BEREA, Ohio – In the aftermath of his first win as an NFL head coach last weekend, Mike Pettine talked about "a big old cigar" he’d been saving to celebrate that first victory, whenever it came. The next day, he joked about the celebration and how he was still feeling it when the Monday morning alarm came calling.
NFL coaches rarely rest anyway. That long day was well earned.
The last time Pettine was a head coach, the victory cigar stayed in the wrapper for two weeks longer. Nineteen years ago, Pettine took over at William Tennent High School in Warminster, Pa. His Panthers started the season 0-3.
Pettine said he doesn’t remember those first games, the opponents or the exact circumstances. He just remembers losing.
"I had a crowd of parents walking up to me after the game (and) I was getting ready for the worst," Pettine said. "They just wanted to thank me that the games were close in the fourth quarter. I didn’t realize the culture I had gotten into, but it was…good memories."
William Tennent had won three total games in the three years before Pettine, then 28 and freshly removed from two years as a graduate assistant coach at the University of Pittsburgh, took over. He ended up coaching two seasons at William Tennent before moving on to North Penn High School northwest of Philadelphia, about 15 miles from where he’d grown up in Doylestown, Pa.
In 2002, Pettine left that job — and his tenure, his salary and comfort level — to be what was called a "coaching and video assistant" with the Baltimore Ravens.
Sunday, the Ravens will be on the other side against Mike Pettine, head coach of the Cleveland Browns. Maybe another victory cigar will be waiting.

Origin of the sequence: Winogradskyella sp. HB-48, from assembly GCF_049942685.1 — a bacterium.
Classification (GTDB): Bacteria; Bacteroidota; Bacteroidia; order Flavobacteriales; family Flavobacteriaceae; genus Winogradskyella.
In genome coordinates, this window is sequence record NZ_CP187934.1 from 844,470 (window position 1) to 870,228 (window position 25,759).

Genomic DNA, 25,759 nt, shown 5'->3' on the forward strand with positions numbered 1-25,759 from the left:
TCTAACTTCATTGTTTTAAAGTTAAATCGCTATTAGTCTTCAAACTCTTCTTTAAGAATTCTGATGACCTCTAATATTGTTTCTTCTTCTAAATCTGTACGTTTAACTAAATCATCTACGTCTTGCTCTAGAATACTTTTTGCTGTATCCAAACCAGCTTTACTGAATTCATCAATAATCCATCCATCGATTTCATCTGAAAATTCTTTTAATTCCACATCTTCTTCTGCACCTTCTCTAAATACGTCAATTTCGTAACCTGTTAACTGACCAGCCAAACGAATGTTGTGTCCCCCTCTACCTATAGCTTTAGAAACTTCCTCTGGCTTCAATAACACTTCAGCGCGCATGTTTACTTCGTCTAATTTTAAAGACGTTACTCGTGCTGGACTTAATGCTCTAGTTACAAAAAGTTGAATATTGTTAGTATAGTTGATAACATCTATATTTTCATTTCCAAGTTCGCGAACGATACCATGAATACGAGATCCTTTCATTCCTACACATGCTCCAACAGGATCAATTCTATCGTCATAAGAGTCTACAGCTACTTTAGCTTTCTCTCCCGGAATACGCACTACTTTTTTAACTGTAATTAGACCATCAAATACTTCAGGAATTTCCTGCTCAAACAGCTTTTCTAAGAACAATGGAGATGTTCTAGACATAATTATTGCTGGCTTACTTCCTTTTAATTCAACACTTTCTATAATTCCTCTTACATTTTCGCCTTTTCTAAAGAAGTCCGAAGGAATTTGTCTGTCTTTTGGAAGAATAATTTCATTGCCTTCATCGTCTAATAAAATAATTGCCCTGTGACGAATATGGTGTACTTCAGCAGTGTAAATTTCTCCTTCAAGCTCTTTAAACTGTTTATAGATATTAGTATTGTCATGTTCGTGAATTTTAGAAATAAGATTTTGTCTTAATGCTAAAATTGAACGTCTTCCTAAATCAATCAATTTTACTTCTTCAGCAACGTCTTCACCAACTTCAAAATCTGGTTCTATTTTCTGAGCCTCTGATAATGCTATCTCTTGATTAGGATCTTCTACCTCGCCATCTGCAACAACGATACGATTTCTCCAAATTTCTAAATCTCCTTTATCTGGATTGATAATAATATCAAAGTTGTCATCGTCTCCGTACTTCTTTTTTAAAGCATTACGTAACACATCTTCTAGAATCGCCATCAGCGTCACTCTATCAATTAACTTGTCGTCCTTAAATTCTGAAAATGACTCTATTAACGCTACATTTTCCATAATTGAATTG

Of his early experiences with the Ravens, Pettine said: "I was very fortunate that the circumstances played out that I got my foot in the door. It was just bunker in and work. I worked a lot of long days. I was with the video department during the days, during practices. Then, I went and worked with the coaches at night just helping out with some of the computer stuff and overflow, quality control type of stuff and was just very fortunate to just step into a situation where it was (Falcons defensive coordinator) Mike Nolan, (Falcons head coach) Mike Smith, (Jets head coach) Rex (Ryan), just guys that were future head coaches in the league. (I was) very fortunate to have been essentially dropped into that situation."
Pettine said for three seasons it was his job "to be seen and not heard," to take orders and chart plays and soak in all he could. Pettine was promoted to outside linebackers coach with the Ravens in 2005 and retained by current Ravens coach John Harbaugh when he took over as head coach in 2008. After that 2008 season, Pettine followed Rex Ryan to the Jets where he was defensive coordinator for four seasons before spending last season as defensive coordinator in Buffalo.
Last January, he interviewed twice with the Browns before catching an early-morning flight from the Senior Bowl to Cleveland to accept the head coaching job. He’s the only active NFL head coach who once served as a high school head coach.
Now a week short of turning 48, Pettine is getting used to the spotlight. His face has been on billboards, his name is on a weekly radio show and his stamp goes on just about every decision. In Harbaugh, he encounters not just a former boss but a coach who’s won a Super Bowl. After taking the job last January, he was recruiting assistants against Harbaugh and ended up hiring Wilbert Montgomery as running backs coach after Montgomery spent the last six seasons with the Ravens.
"I was a little bit star struck when I first met Wilbert (in Baltimore)," Pettine said. "I grew up a Philadelphia Eagles fan. I had a big poster of him. I had a Wilbert poster and my Farrah Fawcett in my room.
"I mean, my hands were shaking when I met him. He’s Wilbert Montgomery."
And he’s Mike Pettine, head coach of the Cleveland Browns.